Doug: [00:34:00] So, again, big picture posture. OK, so there's one exercise that we give to just about every patient, with very few exceptions. And it's laying flat on your back with your knees bent so that your feet are flat on the floor. OK, you tuck your chin so that the back of your neck is nice and long. You try to do a single pelvic tilt so that you're flattening your low back on the floor as well. Your palms go face up, arms out to about forty five degrees to your sides, and you lay there for three minutes and you perform deep abdominal breaths where as you inhale, you push your abdomen towards the ceiling and make sure that you're getting good diaphragmatic movement. Most people don't understand the true anatomy of the diaphragm and how unbelievably important it is to have proper movement of the diaphragm. The diaphragm connects right to where the hip flexors connect. Hip flexors, as I'm sure you've heard of, is a chronically shortened muscle in a lot of people from the amount of sitting that we do and it directly affects the ability for the diaphragm to properly move. So if they lay flat on their back for three minutes a day and do that deep belly breathing, it's going to free up the diaphragm for proper movement. Now, that's important for big picture posture so that you can achieve uprightness. But there's another huge part of this. And that huge part of it is our stress response is regulated by something called the autonomic nervous system. So sympathetic is our fight or flight. Right. And our parasympathetic is our rest and digest. The sympathetic nervous system turns on with tension in the mid thoracic spine. So we're looking at screens when we're sitting at desks, when we're driving in cars, we're stimulating our stress response constantly. OK, the off switch to that is the parasympathetic. If you've heard of cranial sacral therapy, part of the reason that that's important is that the parasympathetic is located in the base of the cranium and in the sacrum. So our rest digest, our off switch, which requires that we have good articulation of the high neck and proper mobility of the SI Joint. And so it's not just important from wearing your knees out. It's also important to properly digest, to regulate your blood pressure, to regulate your heart rate, to be able to properly oxygenate tissue, to have good circulation go up to the extremities, to repair that plantar fascia. It's dependent on being able to get into a parasympathetic state where we're actually resting and digesting and repairing. If we're always in a sympathetic state. We have all the isms, right? We have the syndromes, we have fibromyalgia, we have chronic fatigue, we have the IBS. We have many of the metabolic disorders that we're seeing in people because they're constantly taxing their adrenals. But being in an on sympathetic state all the time until they crash and get through fatigue. Right. But we can turn that off once a day. We can lay flat on our back and we can switch from sympathetic to parasympathetic and get into that restorative mode. But it costs nothing. That takes three minutes a day. [00:37:11][141.3]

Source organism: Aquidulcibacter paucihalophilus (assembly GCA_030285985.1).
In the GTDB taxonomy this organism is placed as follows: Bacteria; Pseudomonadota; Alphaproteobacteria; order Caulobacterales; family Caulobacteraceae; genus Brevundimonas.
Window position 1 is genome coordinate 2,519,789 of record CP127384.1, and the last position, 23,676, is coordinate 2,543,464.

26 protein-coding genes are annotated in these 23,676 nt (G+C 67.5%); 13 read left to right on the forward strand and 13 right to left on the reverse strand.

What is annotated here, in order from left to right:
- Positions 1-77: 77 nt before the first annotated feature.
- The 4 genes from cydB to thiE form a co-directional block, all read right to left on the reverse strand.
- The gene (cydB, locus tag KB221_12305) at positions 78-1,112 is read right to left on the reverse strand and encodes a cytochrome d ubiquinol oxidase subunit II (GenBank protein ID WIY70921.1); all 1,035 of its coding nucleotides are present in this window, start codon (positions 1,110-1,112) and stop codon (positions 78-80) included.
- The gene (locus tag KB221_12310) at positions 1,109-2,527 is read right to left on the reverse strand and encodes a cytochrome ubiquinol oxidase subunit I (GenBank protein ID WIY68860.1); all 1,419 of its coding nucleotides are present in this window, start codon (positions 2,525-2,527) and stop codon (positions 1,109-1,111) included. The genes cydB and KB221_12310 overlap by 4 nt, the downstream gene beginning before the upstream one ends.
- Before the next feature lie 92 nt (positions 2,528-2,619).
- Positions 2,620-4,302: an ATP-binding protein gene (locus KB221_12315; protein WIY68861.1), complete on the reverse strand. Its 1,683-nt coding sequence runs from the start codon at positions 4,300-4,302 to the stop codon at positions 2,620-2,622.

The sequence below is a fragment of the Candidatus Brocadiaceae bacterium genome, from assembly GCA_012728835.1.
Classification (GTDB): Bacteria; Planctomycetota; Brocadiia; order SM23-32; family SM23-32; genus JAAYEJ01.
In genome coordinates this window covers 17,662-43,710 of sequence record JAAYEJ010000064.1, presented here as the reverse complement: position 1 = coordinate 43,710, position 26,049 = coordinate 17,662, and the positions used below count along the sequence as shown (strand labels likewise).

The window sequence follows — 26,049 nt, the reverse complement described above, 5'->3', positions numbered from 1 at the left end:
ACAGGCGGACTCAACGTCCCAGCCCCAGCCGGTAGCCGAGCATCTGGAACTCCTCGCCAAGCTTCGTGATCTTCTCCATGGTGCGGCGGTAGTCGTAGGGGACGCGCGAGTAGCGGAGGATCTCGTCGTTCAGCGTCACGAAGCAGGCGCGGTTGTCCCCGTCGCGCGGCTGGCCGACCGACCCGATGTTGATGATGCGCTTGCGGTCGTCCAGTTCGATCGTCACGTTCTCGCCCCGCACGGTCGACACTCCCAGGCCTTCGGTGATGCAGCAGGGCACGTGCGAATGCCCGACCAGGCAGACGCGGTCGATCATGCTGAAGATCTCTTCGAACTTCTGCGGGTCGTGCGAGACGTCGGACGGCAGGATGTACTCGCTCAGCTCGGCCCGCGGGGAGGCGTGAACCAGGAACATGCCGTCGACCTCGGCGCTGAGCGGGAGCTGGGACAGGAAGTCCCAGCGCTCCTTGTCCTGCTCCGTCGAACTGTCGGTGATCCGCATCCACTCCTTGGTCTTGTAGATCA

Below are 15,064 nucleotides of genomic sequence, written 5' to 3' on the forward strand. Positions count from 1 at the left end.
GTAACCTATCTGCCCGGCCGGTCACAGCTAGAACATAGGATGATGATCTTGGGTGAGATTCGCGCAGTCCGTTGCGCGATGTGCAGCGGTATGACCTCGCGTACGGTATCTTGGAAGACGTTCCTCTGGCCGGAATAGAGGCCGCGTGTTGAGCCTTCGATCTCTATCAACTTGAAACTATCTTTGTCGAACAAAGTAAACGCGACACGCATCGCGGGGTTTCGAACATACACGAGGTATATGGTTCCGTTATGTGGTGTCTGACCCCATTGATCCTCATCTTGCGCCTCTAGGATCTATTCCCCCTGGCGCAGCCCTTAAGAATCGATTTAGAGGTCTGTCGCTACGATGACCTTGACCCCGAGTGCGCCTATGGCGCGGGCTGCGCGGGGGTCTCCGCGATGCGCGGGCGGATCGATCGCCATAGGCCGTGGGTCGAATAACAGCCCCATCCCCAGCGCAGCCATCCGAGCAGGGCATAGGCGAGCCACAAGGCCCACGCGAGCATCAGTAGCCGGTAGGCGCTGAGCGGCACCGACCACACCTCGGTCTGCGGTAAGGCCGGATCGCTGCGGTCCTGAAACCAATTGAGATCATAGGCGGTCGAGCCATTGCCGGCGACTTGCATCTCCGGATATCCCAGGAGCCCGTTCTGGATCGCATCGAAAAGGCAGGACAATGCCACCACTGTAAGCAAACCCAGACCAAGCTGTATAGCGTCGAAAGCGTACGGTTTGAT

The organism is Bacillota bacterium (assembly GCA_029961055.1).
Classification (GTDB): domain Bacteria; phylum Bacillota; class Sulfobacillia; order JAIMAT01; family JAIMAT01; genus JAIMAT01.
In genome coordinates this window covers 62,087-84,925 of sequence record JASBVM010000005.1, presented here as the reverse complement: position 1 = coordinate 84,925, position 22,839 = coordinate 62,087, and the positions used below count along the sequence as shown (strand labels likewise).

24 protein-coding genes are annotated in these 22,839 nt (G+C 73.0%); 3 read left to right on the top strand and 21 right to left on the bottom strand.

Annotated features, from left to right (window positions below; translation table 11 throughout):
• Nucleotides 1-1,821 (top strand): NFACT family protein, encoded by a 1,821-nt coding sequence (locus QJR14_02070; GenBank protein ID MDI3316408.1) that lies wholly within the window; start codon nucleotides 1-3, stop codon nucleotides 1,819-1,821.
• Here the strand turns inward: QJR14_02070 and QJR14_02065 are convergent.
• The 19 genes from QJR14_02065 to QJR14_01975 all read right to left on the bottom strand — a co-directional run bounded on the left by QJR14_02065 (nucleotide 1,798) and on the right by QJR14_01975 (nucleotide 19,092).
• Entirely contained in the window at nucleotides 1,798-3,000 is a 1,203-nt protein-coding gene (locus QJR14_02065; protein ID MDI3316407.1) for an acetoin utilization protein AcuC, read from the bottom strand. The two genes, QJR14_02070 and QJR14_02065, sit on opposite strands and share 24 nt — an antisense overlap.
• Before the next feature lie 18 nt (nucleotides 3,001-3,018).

Lindsey: [00:37:12] Wow. Three minutes a day. Shove it in between two other habits, right? [00:37:15][3.4]
Doug: [00:37:16] Exactly right. And for you and for the overachievers out there, do it twice a day. Don’t do it for a half hour, OK, do it three times a day. But keep it to the three minutes. [00:37:27][10.8]